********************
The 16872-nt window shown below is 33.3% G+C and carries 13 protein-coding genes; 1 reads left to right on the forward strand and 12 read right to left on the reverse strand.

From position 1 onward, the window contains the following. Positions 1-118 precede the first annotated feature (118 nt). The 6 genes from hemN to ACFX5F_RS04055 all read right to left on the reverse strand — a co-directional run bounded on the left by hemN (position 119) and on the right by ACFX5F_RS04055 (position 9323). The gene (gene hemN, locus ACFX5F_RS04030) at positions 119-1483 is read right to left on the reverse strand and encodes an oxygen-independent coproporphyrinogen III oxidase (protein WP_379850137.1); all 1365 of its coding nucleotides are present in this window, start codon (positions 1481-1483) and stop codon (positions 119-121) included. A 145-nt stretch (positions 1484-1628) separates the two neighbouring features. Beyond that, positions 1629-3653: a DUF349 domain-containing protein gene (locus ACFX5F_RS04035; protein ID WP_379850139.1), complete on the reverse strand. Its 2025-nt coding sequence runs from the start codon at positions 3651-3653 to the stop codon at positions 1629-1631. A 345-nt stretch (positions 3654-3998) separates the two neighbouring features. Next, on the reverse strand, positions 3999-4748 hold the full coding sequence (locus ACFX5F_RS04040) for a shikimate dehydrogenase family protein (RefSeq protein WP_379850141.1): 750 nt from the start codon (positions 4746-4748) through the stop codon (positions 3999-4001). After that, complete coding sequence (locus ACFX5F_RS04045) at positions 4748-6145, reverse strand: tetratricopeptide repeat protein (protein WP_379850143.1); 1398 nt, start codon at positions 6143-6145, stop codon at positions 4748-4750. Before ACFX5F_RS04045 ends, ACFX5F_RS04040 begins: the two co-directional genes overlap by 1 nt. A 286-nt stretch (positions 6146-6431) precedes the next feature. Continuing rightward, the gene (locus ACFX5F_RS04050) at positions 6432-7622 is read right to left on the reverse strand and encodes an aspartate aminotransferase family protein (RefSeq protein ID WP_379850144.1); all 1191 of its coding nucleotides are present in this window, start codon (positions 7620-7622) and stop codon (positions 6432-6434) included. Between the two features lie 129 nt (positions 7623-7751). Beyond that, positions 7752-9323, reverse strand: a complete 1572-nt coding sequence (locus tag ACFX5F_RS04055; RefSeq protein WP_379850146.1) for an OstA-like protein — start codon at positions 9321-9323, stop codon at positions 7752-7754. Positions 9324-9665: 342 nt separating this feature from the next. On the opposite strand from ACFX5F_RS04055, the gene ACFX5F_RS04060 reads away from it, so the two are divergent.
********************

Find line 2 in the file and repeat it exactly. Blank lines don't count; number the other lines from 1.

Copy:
From position 1 onward, the window contains the following. Positions 1-118 precede the first annotated feature (118 nt). The 6 genes from hemN to ACFX5F_RS04055 all read right to left on the reverse strand — a co-directional run bounded on the left by hemN (position 119) and on the right by ACFX5F_RS04055 (position 9323). The gene (gene hemN, locus ACFX5F_RS04030) at positions 119-1483 is read right to left on the reverse strand and encodes an oxygen-independent coproporphyrinogen III oxidase (protein WP_379850137.1); all 1365 of its coding nucleotides are present in this window, start codon (positions 1481-1483) and stop codon (positions 119-121) included. A 145-nt stretch (positions 1484-1628) separates the two neighbouring features. Beyond that, positions 1629-3653: a DUF349 domain-containing protein gene (locus ACFX5F_RS04035; protein ID WP_379850139.1), complete on the reverse strand. Its 2025-nt coding sequence runs from the start codon at positions 3651-3653 to the stop codon at positions 1629-1631. A 345-nt stretch (positions 3654-3998) separates the two neighbouring features. Next, on the reverse strand, positions 3999-4748 hold the full coding sequence (locus ACFX5F_RS04040) for a shikimate dehydrogenase family protein (RefSeq protein WP_379850141.1): 750 nt from the start codon (positions 4746-4748) through the stop codon (positions 3999-4001). After that, complete coding sequence (locus ACFX5F_RS04045) at positions 4748-6145, reverse strand: tetratricopeptide repeat protein (protein WP_379850143.1); 1398 nt, start codon at positions 6143-6145, stop codon at positions 4748-4750. Before ACFX5F_RS04045 ends, ACFX5F_RS04040 begins: the two co-directional genes overlap by 1 nt. A 286-nt stretch (positions 6146-6431) precedes the next feature. Continuing rightward, the gene (locus ACFX5F_RS04050) at positions 6432-7622 is read right to left on the reverse strand and encodes an aspartate aminotransferase family protein (RefSeq protein ID WP_379850144.1); all 1191 of its coding nucleotides are present in this window, start codon (positions 7620-7622) and stop codon (positions 6432-6434) included. Between the two features lie 129 nt (positions 7623-7751). Beyond that, positions 7752-9323, reverse strand: a complete 1572-nt coding sequence (locus tag ACFX5F_RS04055; RefSeq protein WP_379850146.1) for an OstA-like protein — start codon at positions 9321-9323, stop codon at positions 7752-7754. Positions 9324-9665: 342 nt separating this feature from the next. On the opposite strand from ACFX5F_RS04055, the gene ACFX5F_RS04060 reads away from it, so the two are divergent.